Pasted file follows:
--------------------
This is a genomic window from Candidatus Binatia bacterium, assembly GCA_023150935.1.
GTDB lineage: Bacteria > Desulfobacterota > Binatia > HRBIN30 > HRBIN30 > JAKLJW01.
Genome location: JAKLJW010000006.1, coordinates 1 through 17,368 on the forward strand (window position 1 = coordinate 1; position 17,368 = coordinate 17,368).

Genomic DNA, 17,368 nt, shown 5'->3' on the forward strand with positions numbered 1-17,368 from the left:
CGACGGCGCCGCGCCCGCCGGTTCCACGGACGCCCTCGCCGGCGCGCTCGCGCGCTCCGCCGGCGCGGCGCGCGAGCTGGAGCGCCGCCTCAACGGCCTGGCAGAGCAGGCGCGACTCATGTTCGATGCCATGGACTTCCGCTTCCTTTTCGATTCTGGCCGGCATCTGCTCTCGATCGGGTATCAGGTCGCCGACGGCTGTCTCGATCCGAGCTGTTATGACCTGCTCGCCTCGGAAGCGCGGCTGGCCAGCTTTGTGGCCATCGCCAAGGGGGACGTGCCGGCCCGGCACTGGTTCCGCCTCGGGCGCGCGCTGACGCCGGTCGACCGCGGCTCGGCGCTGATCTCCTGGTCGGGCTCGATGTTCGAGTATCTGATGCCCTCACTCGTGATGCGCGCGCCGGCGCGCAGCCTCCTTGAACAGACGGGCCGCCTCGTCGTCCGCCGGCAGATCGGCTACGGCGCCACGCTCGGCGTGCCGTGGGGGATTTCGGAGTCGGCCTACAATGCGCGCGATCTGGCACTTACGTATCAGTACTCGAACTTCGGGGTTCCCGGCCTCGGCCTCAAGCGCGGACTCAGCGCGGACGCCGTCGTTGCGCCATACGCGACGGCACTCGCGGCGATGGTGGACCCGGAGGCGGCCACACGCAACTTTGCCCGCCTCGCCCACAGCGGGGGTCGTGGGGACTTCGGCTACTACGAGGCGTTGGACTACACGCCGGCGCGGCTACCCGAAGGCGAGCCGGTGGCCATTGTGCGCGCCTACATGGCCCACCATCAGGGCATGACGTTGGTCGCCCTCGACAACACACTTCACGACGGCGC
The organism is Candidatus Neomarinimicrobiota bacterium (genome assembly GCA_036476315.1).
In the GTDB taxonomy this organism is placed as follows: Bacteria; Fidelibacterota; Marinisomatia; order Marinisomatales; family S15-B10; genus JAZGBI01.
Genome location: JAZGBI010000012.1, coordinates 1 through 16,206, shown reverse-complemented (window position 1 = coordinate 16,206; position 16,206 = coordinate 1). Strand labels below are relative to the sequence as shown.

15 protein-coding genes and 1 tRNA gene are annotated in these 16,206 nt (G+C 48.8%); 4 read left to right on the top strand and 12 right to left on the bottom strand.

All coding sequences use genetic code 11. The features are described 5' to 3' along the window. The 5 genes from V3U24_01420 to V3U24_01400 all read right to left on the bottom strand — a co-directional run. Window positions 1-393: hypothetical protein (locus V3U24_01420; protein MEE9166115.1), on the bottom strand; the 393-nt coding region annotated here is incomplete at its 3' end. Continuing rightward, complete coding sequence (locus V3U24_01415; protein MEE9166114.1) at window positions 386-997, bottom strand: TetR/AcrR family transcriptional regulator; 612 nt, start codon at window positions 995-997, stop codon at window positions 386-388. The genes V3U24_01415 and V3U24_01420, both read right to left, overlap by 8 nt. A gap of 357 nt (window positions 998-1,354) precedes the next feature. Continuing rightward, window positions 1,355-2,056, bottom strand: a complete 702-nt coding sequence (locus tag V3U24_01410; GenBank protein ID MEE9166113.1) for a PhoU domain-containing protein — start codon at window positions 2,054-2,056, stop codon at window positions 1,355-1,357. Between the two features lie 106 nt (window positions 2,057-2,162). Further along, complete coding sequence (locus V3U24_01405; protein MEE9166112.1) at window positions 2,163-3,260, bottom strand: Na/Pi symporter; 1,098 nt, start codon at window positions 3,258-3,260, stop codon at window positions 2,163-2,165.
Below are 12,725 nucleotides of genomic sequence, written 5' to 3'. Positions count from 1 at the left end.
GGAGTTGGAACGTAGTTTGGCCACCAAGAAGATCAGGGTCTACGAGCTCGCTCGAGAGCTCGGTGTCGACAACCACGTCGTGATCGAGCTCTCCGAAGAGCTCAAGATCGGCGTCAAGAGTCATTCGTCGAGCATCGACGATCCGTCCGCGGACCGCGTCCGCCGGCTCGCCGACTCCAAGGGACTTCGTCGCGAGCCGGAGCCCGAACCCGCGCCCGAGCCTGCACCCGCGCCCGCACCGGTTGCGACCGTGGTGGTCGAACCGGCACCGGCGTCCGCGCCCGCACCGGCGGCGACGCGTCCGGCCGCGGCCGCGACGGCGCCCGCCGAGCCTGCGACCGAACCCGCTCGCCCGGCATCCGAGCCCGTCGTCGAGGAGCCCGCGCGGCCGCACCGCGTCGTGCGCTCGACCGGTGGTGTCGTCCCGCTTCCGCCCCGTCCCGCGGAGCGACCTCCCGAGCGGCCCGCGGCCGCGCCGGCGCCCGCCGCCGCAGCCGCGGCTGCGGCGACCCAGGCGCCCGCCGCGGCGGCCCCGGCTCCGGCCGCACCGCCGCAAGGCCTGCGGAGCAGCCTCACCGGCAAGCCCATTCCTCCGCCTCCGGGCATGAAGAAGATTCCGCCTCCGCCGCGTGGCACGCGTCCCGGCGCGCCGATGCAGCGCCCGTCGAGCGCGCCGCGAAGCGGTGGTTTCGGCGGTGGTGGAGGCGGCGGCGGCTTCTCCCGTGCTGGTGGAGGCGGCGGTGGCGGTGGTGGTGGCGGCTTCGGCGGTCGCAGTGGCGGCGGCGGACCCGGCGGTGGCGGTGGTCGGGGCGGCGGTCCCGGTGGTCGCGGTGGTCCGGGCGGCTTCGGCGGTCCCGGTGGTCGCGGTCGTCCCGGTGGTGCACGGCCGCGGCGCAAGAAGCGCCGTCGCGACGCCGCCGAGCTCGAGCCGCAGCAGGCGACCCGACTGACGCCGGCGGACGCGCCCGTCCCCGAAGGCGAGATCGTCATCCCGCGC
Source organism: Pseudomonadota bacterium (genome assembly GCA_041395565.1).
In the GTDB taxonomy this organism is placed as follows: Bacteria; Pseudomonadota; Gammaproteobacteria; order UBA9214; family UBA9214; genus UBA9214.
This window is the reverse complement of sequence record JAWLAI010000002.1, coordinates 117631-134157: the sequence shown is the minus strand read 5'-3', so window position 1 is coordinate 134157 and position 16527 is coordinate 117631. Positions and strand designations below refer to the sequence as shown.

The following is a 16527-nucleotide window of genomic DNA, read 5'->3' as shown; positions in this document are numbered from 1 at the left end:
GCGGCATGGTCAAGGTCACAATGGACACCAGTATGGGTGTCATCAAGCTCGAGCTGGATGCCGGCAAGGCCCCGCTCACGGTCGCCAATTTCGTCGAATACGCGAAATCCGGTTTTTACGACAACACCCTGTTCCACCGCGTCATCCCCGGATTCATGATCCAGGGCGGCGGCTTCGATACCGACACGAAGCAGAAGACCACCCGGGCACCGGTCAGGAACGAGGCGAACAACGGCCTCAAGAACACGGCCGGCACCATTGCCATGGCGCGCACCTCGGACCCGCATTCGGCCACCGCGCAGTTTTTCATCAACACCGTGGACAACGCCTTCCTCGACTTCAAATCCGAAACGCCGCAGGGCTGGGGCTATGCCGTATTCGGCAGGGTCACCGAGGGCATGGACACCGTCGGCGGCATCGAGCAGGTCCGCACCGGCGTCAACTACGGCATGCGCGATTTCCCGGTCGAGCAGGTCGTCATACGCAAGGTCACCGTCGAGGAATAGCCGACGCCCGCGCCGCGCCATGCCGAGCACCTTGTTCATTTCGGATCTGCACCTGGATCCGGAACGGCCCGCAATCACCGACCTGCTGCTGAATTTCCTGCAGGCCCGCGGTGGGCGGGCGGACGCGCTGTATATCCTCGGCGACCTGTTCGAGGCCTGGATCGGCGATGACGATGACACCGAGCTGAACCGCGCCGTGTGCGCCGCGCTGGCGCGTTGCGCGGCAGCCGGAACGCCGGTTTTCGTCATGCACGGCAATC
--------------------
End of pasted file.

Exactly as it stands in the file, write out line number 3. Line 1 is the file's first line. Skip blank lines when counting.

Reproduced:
Genome location: JAKLJW010000006.1, coordinates 1 through 17,368 on the forward strand (window position 1 = coordinate 1; position 17,368 = coordinate 17,368).